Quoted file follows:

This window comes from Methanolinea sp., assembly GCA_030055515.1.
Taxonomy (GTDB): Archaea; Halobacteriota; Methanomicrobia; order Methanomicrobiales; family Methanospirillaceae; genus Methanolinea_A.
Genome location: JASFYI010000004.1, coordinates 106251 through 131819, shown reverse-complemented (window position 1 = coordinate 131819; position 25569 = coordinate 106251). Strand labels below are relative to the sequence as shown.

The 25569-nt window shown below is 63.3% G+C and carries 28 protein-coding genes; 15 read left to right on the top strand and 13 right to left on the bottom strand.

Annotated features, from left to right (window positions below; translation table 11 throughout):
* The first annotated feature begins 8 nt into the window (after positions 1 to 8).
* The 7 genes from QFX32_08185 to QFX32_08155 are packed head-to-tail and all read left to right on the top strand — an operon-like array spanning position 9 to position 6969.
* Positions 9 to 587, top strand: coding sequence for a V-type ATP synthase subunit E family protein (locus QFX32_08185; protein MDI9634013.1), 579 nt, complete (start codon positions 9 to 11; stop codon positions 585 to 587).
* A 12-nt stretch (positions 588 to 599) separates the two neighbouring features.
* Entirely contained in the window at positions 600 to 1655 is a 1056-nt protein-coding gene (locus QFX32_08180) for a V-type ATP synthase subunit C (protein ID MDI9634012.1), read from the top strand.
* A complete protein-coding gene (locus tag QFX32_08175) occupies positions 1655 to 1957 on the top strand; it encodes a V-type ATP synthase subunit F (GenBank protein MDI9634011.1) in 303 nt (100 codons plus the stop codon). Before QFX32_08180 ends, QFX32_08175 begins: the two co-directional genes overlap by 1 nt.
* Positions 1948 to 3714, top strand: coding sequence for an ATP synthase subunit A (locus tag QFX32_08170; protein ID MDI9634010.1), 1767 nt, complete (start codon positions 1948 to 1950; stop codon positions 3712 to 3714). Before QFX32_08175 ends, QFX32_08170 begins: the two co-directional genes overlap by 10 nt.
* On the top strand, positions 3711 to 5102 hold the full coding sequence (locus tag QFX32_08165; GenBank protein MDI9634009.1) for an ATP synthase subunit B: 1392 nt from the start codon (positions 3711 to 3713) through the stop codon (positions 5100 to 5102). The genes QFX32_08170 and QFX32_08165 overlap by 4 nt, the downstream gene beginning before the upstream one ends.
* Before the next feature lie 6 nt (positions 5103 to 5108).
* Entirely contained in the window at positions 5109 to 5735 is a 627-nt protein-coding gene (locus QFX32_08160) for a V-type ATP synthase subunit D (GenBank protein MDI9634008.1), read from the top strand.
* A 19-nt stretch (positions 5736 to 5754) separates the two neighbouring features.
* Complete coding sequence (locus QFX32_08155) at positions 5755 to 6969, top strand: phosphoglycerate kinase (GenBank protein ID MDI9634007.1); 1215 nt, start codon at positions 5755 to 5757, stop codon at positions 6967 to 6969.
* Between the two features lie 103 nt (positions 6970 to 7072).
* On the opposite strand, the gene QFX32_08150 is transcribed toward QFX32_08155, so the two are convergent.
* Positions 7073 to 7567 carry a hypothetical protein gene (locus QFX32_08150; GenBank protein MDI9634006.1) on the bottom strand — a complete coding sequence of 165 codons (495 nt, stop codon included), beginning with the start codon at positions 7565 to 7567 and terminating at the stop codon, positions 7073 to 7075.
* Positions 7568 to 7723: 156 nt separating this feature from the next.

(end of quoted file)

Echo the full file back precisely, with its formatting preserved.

This window comes from Methanolinea sp., assembly GCA_030055515.1.
Taxonomy (GTDB): Archaea; Halobacteriota; Methanomicrobia; order Methanomicrobiales; family Methanospirillaceae; genus Methanolinea_A.
Genome location: JASFYI010000004.1, coordinates 106251 through 131819, shown reverse-complemented (window position 1 = coordinate 131819; position 25569 = coordinate 106251). Strand labels below are relative to the sequence as shown.

The 25569-nt window shown below is 63.3% G+C and carries 28 protein-coding genes; 15 read left to right on the top strand and 13 right to left on the bottom strand.

Annotated features, from left to right (window positions below; translation table 11 throughout):
* The first annotated feature begins 8 nt into the window (after positions 1 to 8).
* The 7 genes from QFX32_08185 to QFX32_08155 are packed head-to-tail and all read left to right on the top strand — an operon-like array spanning position 9 to position 6969.
* Positions 9 to 587, top strand: coding sequence for a V-type ATP synthase subunit E family protein (locus QFX32_08185; protein MDI9634013.1), 579 nt, complete (start codon positions 9 to 11; stop codon positions 585 to 587).
* A 12-nt stretch (positions 588 to 599) separates the two neighbouring features.
* Entirely contained in the window at positions 600 to 1655 is a 1056-nt protein-coding gene (locus QFX32_08180) for a V-type ATP synthase subunit C (protein ID MDI9634012.1), read from the top strand.
* A complete protein-coding gene (locus tag QFX32_08175) occupies positions 1655 to 1957 on the top strand; it encodes a V-type ATP synthase subunit F (GenBank protein MDI9634011.1) in 303 nt (100 codons plus the stop codon). Before QFX32_08180 ends, QFX32_08175 begins: the two co-directional genes overlap by 1 nt.
* Positions 1948 to 3714, top strand: coding sequence for an ATP synthase subunit A (locus tag QFX32_08170; protein ID MDI9634010.1), 1767 nt, complete (start codon positions 1948 to 1950; stop codon positions 3712 to 3714). Before QFX32_08175 ends, QFX32_08170 begins: the two co-directional genes overlap by 10 nt.
* On the top strand, positions 3711 to 5102 hold the full coding sequence (locus tag QFX32_08165; GenBank protein MDI9634009.1) for an ATP synthase subunit B: 1392 nt from the start codon (positions 3711 to 3713) through the stop codon (positions 5100 to 5102). The genes QFX32_08170 and QFX32_08165 overlap by 4 nt, the downstream gene beginning before the upstream one ends.
* Before the next feature lie 6 nt (positions 5103 to 5108).
* Entirely contained in the window at positions 5109 to 5735 is a 627-nt protein-coding gene (locus QFX32_08160) for a V-type ATP synthase subunit D (GenBank protein MDI9634008.1), read from the top strand.
* A 19-nt stretch (positions 5736 to 5754) separates the two neighbouring features.
* Complete coding sequence (locus QFX32_08155) at positions 5755 to 6969, top strand: phosphoglycerate kinase (GenBank protein ID MDI9634007.1); 1215 nt, start codon at positions 5755 to 5757, stop codon at positions 6967 to 6969.
* Between the two features lie 103 nt (positions 6970 to 7072).
* On the opposite strand, the gene QFX32_08150 is transcribed toward QFX32_08155, so the two are convergent.
* Positions 7073 to 7567 carry a hypothetical protein gene (locus QFX32_08150; GenBank protein MDI9634006.1) on the bottom strand — a complete coding sequence of 165 codons (495 nt, stop codon included), beginning with the start codon at positions 7565 to 7567 and terminating at the stop codon, positions 7073 to 7075.
* Positions 7568 to 7723: 156 nt separating this feature from the next.